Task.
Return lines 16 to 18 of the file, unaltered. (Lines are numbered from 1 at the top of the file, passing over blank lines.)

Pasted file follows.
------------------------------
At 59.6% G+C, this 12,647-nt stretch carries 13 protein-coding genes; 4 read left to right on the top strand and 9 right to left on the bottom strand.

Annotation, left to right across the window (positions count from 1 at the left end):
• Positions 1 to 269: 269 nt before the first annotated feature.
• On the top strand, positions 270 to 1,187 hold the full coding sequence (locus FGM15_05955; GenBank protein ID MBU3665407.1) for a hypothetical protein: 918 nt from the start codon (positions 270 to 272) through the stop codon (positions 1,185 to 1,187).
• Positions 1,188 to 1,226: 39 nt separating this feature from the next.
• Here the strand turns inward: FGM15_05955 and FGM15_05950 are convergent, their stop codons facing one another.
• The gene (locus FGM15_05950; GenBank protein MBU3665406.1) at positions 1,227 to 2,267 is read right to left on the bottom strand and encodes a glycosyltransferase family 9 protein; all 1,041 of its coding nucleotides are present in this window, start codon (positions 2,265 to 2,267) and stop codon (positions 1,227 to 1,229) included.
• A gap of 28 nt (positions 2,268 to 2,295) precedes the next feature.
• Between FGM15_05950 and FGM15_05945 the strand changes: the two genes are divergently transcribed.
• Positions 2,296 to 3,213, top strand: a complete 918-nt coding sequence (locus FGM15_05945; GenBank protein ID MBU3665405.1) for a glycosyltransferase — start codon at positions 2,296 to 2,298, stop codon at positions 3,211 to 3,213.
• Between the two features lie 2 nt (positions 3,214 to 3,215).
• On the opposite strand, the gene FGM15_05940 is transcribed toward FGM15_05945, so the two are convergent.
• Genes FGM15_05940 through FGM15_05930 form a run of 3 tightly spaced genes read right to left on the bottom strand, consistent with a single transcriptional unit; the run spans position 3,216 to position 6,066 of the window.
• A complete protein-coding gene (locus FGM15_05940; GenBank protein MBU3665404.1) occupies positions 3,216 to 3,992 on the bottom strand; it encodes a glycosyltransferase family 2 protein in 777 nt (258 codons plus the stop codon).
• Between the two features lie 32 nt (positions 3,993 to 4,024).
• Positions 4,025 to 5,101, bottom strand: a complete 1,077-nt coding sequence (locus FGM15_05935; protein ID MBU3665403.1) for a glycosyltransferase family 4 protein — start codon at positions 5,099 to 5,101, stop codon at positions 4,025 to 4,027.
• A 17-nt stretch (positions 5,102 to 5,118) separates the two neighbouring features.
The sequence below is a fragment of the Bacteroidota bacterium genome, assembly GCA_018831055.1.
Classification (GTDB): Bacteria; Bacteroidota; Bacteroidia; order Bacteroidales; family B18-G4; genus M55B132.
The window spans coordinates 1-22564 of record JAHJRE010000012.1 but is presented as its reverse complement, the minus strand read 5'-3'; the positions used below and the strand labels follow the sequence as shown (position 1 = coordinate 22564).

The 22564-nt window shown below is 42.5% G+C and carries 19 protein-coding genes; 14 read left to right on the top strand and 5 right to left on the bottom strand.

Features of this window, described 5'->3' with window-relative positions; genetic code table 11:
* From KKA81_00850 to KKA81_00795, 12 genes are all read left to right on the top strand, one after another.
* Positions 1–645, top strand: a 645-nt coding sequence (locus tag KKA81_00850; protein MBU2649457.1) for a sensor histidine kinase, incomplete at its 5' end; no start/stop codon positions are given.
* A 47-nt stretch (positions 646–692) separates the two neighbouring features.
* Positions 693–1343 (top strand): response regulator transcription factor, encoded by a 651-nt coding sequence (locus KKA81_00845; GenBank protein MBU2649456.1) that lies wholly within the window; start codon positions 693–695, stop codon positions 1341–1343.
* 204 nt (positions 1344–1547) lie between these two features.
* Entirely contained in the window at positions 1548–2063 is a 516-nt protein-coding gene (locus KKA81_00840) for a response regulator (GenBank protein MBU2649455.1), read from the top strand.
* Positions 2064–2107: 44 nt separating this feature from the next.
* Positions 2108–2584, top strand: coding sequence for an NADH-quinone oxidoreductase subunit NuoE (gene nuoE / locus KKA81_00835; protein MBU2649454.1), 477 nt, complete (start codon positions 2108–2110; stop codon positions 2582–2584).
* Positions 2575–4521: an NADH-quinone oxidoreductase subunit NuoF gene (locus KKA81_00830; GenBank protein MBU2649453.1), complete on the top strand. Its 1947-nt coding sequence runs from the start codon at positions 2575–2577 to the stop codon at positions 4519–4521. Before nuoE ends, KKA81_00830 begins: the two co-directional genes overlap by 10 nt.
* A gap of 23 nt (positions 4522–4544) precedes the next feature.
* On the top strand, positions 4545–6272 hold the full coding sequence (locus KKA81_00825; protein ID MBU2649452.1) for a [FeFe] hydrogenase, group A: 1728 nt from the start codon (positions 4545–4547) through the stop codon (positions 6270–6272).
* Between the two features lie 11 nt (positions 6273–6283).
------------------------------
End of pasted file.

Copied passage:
• Positions 4,025 to 5,101, bottom strand: a complete 1,077-nt coding sequence (locus FGM15_05935; protein ID MBU3665403.1) for a glycosyltransferase family 4 protein — start codon at positions 5,099 to 5,101, stop codon at positions 4,025 to 4,027.
• A 17-nt stretch (positions 5,102 to 5,118) separates the two neighbouring features.
The sequence below is a fragment of the Bacteroidota bacterium genome, assembly GCA_018831055.1.